Genetic mutations that made ancient people shorter and more prone to osteoarthritis may have also helped them endure an ice age, the New York Times reports.
"There are many cases like this where evolution is a trade-off," study author and Stanford University researcher David Kingsley tells the Times.
As they report in Nature Genetics, Kingsley and his colleagues focused on a large downstream regulatory region of GDF5 — variants in there have been linked to arthritis and shorter height — that harbors a growth enhancer they dubbed GROW1. They further found a common variant, a G to A conversion, that mapped to within a highly conserved sequence of GROW1.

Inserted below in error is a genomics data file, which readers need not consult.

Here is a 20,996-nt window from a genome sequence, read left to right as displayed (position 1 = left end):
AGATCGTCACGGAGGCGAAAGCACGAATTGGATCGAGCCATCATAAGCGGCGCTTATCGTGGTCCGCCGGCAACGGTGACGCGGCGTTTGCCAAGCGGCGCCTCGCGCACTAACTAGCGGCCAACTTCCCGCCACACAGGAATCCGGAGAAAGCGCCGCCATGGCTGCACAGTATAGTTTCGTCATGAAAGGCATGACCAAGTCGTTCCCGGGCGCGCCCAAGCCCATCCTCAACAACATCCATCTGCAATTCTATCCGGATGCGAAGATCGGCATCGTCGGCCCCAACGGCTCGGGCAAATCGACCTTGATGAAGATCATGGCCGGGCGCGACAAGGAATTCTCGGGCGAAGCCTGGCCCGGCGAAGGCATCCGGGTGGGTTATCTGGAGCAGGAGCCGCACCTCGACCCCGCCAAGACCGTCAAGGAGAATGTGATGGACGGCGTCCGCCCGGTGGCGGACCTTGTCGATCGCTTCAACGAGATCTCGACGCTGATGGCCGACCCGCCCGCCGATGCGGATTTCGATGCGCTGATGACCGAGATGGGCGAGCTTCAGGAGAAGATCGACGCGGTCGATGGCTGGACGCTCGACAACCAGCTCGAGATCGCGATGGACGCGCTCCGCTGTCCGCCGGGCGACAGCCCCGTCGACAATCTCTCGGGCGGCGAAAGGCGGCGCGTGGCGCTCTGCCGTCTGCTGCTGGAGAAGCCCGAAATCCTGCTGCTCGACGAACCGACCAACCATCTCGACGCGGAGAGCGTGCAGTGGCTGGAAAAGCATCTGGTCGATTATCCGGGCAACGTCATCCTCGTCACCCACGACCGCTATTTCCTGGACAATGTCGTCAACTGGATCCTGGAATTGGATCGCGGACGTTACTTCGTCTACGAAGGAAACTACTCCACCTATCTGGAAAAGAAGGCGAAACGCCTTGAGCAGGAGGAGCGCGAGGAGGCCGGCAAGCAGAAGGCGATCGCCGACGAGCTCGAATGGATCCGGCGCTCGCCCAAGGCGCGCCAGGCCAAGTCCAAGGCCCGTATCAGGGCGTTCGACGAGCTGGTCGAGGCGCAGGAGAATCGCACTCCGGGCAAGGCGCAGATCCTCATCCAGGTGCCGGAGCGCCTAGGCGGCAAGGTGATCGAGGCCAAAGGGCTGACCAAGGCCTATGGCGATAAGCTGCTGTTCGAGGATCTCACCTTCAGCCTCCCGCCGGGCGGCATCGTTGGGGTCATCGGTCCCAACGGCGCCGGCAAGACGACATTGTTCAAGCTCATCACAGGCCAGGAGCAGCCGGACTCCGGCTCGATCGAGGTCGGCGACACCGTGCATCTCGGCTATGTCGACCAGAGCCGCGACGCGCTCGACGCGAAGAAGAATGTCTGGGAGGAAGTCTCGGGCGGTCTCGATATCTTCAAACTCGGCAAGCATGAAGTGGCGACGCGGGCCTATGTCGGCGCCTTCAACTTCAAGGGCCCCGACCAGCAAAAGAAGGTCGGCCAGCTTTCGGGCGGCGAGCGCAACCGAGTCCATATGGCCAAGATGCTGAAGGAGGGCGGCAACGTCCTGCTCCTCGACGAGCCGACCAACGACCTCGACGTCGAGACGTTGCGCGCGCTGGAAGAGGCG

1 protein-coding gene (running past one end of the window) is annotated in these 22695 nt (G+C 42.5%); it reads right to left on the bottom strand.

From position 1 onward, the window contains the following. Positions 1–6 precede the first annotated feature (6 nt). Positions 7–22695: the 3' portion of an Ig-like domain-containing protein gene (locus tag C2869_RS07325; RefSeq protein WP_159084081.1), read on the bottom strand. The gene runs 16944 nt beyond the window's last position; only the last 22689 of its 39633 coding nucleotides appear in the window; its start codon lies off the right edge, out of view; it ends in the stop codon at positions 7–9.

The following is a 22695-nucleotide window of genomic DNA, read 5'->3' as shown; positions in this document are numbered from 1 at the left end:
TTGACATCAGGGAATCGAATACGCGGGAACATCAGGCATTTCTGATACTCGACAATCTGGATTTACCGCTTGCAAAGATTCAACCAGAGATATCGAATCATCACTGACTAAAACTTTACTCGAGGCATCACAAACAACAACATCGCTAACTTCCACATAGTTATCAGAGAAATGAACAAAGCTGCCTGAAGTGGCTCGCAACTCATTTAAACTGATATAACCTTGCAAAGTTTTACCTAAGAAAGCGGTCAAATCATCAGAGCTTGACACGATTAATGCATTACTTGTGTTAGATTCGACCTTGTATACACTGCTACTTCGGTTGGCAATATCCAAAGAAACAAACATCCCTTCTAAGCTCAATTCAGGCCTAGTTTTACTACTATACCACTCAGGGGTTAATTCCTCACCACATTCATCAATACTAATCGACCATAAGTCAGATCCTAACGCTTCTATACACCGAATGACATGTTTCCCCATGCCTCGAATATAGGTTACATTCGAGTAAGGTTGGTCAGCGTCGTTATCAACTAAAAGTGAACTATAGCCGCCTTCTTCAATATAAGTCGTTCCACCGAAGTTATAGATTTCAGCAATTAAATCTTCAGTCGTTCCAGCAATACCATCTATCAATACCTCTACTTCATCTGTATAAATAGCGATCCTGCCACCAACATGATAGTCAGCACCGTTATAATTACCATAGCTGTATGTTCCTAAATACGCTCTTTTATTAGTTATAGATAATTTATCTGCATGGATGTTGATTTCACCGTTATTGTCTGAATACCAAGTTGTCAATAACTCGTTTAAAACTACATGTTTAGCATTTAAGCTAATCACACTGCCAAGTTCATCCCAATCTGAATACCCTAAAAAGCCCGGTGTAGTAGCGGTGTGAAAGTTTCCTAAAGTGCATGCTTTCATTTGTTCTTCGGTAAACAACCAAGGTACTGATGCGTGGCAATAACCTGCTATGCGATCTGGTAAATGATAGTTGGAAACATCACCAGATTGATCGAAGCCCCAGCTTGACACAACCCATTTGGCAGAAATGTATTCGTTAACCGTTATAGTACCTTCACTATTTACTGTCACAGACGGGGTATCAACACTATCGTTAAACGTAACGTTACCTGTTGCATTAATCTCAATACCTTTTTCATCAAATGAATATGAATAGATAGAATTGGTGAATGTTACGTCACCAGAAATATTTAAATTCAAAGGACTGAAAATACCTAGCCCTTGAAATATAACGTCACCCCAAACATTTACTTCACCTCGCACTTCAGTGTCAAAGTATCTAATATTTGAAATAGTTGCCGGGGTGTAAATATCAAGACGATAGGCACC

The G allele, they note, was conserved in placental mammals, but the A allele is present at high frequencies among some human populations, particularly among Europeans and Asians. This derived allele was also found among Neanderthals and Denisovans, the researchers report. This suggested to them that this allele was selected for among northern populations.
Pennsylvania State University's George Perry, who was not a part of the study, tells the Times that though it's possible that a shorter stature could have protected ancient people against a more forbidding climate, that can't be determine with any degree of certainty.